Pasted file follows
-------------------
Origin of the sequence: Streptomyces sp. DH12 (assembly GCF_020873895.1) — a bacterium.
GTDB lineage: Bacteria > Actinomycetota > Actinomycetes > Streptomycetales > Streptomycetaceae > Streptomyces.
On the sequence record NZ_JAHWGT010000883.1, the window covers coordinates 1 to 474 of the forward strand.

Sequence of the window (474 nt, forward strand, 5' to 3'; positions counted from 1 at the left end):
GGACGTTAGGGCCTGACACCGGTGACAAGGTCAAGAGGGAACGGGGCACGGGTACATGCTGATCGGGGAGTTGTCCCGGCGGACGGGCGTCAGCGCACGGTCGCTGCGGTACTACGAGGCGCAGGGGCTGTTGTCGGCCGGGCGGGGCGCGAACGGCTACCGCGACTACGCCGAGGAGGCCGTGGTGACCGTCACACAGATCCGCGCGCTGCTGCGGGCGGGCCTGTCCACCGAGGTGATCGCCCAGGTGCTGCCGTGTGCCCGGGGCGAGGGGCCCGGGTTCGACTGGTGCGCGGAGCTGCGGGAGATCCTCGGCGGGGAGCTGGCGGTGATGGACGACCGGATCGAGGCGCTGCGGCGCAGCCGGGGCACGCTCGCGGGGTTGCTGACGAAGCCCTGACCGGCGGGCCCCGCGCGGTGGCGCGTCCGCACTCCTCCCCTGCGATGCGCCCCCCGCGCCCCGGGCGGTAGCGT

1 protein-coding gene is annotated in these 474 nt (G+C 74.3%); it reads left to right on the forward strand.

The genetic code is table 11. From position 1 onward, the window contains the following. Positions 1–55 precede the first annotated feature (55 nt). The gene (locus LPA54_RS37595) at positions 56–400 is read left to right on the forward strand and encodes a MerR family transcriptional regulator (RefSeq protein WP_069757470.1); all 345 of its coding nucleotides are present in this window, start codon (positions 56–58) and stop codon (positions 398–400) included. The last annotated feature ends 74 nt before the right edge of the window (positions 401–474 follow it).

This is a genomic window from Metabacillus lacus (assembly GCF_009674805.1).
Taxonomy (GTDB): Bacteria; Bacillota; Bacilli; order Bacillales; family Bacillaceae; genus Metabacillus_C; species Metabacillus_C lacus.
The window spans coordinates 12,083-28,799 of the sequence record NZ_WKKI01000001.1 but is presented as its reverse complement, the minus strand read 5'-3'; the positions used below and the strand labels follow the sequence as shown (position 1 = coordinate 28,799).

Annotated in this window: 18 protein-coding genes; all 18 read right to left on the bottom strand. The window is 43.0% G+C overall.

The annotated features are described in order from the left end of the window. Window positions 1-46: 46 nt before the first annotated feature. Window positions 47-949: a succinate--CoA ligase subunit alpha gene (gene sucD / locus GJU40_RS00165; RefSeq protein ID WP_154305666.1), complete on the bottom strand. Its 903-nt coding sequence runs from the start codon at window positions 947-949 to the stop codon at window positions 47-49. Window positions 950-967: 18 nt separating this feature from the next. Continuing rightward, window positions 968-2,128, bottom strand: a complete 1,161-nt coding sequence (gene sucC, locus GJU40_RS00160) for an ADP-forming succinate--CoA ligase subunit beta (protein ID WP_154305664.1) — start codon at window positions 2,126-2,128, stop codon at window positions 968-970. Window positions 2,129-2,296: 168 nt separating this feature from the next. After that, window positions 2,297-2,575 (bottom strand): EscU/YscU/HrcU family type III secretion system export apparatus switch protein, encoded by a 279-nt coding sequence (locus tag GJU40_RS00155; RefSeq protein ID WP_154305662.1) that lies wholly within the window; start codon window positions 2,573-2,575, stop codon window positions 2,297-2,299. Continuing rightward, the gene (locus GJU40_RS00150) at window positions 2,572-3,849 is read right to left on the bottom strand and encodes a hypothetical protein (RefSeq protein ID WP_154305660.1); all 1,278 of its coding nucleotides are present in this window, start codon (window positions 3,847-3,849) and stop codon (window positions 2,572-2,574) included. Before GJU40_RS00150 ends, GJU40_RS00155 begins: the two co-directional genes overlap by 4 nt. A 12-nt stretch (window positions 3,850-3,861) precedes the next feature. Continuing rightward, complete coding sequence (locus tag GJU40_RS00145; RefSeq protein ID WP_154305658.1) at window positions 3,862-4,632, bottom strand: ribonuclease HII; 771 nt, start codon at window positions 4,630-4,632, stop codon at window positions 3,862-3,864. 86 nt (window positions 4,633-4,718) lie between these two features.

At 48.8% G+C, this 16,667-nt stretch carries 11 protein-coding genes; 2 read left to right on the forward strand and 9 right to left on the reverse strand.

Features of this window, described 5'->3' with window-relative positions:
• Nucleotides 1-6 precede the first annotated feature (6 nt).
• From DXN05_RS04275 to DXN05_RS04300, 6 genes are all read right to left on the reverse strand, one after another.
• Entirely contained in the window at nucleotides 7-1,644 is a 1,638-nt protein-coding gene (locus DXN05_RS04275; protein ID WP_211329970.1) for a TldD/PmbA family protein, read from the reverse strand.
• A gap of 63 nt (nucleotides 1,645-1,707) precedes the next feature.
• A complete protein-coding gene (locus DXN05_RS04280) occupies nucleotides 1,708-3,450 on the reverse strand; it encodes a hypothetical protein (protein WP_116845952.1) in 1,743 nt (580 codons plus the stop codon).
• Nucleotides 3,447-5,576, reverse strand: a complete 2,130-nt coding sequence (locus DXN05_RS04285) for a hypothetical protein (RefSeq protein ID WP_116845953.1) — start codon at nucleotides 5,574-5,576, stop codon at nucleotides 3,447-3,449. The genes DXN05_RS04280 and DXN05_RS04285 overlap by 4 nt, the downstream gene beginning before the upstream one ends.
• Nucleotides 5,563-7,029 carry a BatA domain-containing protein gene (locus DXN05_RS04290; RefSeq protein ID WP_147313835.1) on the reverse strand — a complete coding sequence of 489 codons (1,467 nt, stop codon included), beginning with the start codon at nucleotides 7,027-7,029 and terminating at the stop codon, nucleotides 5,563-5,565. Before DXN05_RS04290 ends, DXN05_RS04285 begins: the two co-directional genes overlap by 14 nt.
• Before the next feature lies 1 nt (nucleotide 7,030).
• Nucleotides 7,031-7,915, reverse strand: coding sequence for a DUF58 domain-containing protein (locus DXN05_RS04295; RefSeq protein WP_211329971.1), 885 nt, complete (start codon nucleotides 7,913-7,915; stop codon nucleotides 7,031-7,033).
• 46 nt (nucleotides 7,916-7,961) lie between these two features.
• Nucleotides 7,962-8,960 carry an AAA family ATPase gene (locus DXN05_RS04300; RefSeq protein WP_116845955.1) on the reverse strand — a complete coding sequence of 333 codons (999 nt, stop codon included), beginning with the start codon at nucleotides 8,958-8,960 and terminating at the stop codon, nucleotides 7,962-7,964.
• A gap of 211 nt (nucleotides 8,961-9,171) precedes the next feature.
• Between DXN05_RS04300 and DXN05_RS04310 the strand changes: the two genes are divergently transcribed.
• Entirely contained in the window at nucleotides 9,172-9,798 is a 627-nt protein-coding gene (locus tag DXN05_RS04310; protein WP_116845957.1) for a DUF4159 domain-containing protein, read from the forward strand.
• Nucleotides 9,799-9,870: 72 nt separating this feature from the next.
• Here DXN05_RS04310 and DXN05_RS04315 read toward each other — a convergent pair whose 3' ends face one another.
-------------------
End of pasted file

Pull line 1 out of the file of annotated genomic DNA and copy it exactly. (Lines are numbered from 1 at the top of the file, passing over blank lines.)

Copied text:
Origin of the sequence: Streptomyces sp. DH12 (assembly GCF_020873895.1) — a bacterium.